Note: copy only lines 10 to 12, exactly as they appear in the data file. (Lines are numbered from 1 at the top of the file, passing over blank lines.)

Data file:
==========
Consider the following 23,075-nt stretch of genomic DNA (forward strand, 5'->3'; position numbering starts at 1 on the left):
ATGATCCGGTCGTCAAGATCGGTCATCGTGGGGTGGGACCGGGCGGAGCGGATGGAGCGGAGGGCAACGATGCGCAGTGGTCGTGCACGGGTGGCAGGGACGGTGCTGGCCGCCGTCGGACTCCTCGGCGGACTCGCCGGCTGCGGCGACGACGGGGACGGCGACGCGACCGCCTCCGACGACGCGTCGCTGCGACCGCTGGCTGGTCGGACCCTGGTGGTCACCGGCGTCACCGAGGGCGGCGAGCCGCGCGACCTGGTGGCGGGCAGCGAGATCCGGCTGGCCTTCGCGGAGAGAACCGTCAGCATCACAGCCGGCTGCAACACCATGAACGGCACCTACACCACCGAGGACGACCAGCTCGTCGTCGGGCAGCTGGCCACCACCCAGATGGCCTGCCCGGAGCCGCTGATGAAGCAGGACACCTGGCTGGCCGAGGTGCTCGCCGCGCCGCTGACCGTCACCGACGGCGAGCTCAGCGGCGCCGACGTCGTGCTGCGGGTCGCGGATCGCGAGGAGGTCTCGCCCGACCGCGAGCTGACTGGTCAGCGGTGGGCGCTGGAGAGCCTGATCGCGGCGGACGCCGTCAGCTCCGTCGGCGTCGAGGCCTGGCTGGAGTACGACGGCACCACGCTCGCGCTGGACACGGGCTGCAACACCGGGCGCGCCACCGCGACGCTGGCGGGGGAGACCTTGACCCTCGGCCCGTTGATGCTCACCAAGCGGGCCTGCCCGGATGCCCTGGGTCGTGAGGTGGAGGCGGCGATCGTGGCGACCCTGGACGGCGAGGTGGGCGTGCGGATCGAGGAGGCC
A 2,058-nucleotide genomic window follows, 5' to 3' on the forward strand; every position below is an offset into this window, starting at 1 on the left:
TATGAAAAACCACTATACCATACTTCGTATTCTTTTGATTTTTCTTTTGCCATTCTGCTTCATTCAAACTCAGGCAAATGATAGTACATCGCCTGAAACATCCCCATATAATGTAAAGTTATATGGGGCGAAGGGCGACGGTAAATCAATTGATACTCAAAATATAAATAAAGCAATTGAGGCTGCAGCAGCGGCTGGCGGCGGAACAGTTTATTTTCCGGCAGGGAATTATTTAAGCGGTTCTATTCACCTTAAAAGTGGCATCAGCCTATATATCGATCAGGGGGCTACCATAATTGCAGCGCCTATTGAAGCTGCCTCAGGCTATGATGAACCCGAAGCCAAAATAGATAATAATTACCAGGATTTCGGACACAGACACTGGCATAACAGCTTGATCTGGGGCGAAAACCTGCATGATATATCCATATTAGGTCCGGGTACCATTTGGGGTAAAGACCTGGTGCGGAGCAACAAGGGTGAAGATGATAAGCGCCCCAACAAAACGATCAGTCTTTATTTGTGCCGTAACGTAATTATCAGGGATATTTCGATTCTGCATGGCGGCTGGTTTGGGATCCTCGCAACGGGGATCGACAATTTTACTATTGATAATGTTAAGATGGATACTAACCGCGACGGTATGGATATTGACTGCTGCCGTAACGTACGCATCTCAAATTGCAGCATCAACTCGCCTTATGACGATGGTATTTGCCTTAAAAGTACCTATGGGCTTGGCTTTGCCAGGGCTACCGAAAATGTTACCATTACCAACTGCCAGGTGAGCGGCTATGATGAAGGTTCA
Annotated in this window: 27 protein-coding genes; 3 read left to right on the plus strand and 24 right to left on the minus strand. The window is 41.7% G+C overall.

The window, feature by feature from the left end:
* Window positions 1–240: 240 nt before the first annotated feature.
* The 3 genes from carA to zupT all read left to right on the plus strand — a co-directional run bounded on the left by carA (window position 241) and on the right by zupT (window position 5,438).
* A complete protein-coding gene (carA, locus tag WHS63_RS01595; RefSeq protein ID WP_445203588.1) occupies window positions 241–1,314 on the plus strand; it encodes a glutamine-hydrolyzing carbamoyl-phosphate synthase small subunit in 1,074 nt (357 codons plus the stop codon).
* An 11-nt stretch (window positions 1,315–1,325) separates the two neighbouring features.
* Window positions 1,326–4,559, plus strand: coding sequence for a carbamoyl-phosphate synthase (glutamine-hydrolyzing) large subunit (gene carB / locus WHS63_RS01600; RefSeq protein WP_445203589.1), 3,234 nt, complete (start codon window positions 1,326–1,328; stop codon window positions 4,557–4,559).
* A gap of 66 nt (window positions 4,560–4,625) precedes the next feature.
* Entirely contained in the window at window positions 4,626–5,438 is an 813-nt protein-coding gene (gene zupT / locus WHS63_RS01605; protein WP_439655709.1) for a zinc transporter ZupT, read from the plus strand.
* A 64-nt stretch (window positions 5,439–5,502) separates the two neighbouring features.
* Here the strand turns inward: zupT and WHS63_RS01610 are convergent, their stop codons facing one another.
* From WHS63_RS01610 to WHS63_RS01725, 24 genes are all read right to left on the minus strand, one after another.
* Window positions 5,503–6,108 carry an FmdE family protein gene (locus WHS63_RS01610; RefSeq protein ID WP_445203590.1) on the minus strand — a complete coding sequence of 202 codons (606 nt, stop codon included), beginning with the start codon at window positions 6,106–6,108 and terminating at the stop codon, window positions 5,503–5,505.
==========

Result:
* An 11-nt stretch (window positions 1,315–1,325) separates the two neighbouring features.
* Window positions 1,326–4,559, plus strand: coding sequence for a carbamoyl-phosphate synthase (glutamine-hydrolyzing) large subunit (gene carB / locus WHS63_RS01600; RefSeq protein WP_445203589.1), 3,234 nt, complete (start codon window positions 1,326–1,328; stop codon window positions 4,557–4,559).
* A gap of 66 nt (window positions 4,560–4,625) precedes the next feature.